Santa Monica, California – Although Architect Wallace Neff is known for his Spanish Colonial Revival residences of the 1920s and 1930s, his unique “bubble houses” are arguably much more interesting. Author Jeffrey Head discusses these houses at a lecture on Saturday, June 9, at 1:00 p.m. in the Main Library’s Martin Luther King, Jr. Auditorium, 601 Santa Monica Blvd.
Wallace Neff’s inexpensive “bubble houses” were built between 1942 and 1952 using the Airform method, which molded a concrete composite called gunnite (commonly used to make swimming pools) around a giant inflated balloon that was later popped, resulting in a round house. These inexpensive houses were Neff’s solution to what he perceived as a growing housing crisis. Despite plans for over 400,000 of Neff’s Airform buildings, a mere 2,500 were built. The last remaining bubble house in the United States is located in South Pasadena.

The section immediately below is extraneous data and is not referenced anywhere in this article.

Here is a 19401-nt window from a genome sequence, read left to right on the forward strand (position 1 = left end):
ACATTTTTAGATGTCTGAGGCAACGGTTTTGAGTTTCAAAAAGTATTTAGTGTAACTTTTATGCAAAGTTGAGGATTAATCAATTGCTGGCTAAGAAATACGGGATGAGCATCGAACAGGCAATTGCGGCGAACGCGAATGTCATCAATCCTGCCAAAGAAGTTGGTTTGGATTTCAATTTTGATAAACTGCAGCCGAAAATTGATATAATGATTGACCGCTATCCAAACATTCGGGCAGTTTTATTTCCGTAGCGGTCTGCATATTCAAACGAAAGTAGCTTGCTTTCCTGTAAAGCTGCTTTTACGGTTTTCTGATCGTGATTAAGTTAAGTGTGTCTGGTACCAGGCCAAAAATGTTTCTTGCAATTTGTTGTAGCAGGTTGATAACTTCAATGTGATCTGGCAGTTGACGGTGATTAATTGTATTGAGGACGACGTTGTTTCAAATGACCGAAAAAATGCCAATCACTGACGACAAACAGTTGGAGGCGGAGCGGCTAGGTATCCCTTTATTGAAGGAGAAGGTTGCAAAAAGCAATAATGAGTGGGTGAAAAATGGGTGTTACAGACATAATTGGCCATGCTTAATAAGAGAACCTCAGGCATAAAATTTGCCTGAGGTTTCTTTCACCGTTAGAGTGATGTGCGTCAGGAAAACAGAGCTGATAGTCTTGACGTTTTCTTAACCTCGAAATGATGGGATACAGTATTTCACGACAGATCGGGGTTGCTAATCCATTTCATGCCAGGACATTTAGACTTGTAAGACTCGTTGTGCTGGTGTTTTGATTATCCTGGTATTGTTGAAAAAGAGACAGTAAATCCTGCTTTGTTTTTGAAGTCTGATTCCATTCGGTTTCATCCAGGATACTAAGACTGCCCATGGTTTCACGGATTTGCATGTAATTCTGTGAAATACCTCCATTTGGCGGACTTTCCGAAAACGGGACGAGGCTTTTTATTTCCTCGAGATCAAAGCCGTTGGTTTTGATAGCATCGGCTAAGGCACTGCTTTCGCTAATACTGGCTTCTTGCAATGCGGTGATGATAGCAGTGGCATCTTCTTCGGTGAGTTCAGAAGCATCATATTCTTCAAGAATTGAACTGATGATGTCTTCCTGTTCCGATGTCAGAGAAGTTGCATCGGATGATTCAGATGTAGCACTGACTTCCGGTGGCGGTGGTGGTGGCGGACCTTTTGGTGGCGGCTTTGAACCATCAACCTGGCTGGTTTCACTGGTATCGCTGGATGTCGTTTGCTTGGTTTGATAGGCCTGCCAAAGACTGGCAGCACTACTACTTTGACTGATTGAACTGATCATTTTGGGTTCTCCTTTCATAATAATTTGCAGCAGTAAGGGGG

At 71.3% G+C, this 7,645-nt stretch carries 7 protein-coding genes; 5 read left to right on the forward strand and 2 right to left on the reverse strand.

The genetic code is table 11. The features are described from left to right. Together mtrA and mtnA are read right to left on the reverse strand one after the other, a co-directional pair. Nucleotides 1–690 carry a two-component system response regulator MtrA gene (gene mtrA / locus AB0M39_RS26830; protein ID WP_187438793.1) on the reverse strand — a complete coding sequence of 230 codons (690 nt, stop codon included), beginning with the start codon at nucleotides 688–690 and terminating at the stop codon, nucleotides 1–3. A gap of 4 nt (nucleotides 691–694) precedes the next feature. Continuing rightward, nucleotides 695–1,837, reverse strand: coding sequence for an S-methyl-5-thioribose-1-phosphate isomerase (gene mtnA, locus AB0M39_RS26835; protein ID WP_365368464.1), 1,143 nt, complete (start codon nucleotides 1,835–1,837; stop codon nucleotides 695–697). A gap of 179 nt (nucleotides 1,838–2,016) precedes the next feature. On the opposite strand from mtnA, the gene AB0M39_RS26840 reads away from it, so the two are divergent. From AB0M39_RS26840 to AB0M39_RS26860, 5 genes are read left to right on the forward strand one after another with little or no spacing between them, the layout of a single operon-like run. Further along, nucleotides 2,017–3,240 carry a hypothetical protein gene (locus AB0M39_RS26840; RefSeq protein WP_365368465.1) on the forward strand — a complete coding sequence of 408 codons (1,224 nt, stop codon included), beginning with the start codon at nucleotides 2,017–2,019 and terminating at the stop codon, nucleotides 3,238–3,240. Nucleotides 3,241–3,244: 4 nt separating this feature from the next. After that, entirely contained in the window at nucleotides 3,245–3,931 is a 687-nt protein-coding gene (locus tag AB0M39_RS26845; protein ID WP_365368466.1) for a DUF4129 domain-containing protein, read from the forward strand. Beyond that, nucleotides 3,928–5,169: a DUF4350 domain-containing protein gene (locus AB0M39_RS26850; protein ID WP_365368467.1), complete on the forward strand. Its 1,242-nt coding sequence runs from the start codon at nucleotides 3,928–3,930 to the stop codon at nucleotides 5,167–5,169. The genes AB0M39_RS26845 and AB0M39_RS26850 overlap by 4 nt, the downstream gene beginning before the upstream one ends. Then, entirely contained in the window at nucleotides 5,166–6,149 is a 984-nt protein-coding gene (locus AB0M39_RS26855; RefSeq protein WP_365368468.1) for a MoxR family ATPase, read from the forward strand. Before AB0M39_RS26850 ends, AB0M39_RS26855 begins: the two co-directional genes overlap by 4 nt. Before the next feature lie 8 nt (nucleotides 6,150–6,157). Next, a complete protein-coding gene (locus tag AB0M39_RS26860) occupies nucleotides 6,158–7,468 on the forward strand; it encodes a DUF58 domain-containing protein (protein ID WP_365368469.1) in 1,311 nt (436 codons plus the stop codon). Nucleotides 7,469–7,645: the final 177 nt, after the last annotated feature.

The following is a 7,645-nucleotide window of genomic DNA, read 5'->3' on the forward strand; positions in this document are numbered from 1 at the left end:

Jeffrey Head is the author of No Nails, No Lumber: The Bubble Houses of Wallace Neff, published in 2011 by Princeton Architectural Press. A book sale and signing will follow the author’s presentation.
Seating is limited and available on a first-arrival basis. All ages are welcome. This program is co-sponsored by the Society of Architectural Historians, Southern California Chapter.
The Santa Monica Public Library is wheelchair-accessible. For special disabled services, call Library Administration at (310) 458-8606 at least one week prior to event. The Main Library is served by Big Blue Bus routes 1, 2, 3, 7, 8, 9 and 10. Ride your bike. Bicycle parking racks are available at the library.
For more information about this and other Library programs, visit www.smpl.org or call the Santa Monica Public Library at (310) 458-8600.